It’s long been known that obesity raises the risk of many types of cancer.
But new research suggests having just four extra inches (11cm) than average on your waist increases the risk of many cancers by 13%.
The average woman in the UK has a waist of 34 inches (86.3cm), while men average at 38 inches (96.5cm).
Being overweight or obese is linked to 13 types of cancer, including breast, bowel, stomach, liver, gallbladder, pancreas, womb, ovary and kidney cancer.
The research, published in the British Journal of Cancer, also shows that for bowel cancer, adding around three inches (8cm) to the hips is linked to an increased risk of 15%.
Scientists at the International Agency for Research on Cancer showed that three different measurements of body size, BMI, waist circumference and waist to hip ratio all predicted similar obesity-related cancer risk in older adults.
The study combined data from around 43,000 participants and after a 12-year follow up, more than 1,600 people were diagnosed with an obesity-related cancer.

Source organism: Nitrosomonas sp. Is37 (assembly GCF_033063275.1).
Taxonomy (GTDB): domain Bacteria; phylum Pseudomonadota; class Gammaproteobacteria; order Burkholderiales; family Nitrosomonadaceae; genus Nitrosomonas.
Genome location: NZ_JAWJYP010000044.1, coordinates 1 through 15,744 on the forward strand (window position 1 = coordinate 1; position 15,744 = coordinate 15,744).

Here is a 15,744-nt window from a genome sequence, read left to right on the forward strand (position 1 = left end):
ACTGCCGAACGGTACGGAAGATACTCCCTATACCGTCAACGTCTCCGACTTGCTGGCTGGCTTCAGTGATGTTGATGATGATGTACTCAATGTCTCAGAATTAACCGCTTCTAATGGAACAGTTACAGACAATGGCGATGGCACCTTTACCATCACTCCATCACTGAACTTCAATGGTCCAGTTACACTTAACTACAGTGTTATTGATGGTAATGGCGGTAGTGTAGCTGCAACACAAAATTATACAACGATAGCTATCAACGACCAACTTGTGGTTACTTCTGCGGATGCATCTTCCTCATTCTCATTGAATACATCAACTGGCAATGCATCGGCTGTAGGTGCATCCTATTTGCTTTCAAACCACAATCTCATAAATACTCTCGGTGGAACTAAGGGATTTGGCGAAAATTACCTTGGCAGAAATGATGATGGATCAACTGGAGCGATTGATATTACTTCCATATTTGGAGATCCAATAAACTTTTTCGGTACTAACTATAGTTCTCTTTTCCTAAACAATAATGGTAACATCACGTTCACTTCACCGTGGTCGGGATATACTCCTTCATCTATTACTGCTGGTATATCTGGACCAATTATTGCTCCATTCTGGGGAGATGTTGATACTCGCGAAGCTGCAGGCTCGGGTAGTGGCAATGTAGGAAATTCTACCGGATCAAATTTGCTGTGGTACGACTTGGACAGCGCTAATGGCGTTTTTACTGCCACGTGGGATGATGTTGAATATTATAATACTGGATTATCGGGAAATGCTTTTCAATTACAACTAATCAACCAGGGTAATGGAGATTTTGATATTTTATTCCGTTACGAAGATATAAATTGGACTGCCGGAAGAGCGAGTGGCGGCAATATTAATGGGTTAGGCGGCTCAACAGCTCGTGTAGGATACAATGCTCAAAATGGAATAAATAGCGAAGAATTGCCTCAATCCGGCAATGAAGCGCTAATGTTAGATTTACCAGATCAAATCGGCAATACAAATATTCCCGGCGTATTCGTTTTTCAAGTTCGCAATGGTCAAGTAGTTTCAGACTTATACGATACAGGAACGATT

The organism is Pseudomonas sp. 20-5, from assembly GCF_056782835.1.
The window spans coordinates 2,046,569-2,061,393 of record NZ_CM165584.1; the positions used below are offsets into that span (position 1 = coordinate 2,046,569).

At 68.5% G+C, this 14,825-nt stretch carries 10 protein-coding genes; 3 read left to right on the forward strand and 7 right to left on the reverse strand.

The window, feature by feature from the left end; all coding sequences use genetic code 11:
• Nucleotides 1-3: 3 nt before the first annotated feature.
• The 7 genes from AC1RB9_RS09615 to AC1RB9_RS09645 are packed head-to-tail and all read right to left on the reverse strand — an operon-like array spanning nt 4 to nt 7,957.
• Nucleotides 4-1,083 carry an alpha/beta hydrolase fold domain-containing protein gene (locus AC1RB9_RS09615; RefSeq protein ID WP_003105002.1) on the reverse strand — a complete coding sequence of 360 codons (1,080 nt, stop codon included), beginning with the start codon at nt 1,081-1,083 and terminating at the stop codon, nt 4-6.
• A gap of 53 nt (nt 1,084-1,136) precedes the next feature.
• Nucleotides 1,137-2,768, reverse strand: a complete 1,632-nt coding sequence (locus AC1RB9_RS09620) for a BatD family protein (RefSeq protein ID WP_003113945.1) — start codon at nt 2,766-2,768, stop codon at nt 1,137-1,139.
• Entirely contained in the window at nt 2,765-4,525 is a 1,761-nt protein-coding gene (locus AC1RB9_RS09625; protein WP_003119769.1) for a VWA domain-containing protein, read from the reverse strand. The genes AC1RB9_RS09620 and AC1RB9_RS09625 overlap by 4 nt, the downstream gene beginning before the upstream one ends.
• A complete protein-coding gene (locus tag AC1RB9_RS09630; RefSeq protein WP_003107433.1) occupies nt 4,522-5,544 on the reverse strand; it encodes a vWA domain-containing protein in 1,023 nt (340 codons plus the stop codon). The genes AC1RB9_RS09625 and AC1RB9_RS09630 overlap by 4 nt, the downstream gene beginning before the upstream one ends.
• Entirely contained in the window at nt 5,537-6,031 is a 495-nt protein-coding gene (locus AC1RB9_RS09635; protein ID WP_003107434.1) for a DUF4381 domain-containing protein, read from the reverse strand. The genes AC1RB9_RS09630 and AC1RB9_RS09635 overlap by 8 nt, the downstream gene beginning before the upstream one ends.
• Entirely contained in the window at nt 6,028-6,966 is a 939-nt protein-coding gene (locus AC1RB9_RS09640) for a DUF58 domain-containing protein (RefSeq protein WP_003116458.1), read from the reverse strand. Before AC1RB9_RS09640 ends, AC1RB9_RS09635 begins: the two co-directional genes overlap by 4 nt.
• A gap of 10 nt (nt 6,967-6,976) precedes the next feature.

Dr Heinz Freisling, lead study author, said: “Our findings show that both BMI and where body fat is carried on the body can be good indicators of obesity-related cancer risk. Specifically, fat carried around the waist may be important for certain cancers, but requires further investigation.
“To better reflect the underlying biology at play, we think it’s important to study more than just BMI when looking at cancer risk. And our research adds further understanding to how people’s body shape could increase their risk.”
Dr Julie Sharp, Cancer Research UK’s head of health information, said: “This study further highlights that however you measure it being overweight or obese can increase the risk of developing certain cancers, including breast and bowel.
“It’s important that people are informed about ways to reduce their risk of cancer. And while there are no guarantees against the disease, keeping a healthy weight can help you stack the odds in your favour and has lots of other benefits too.
“Making small changes in eating, drinking and keeping physically active that you can stick with in the long term can help you get to a healthy weight – and stay there.”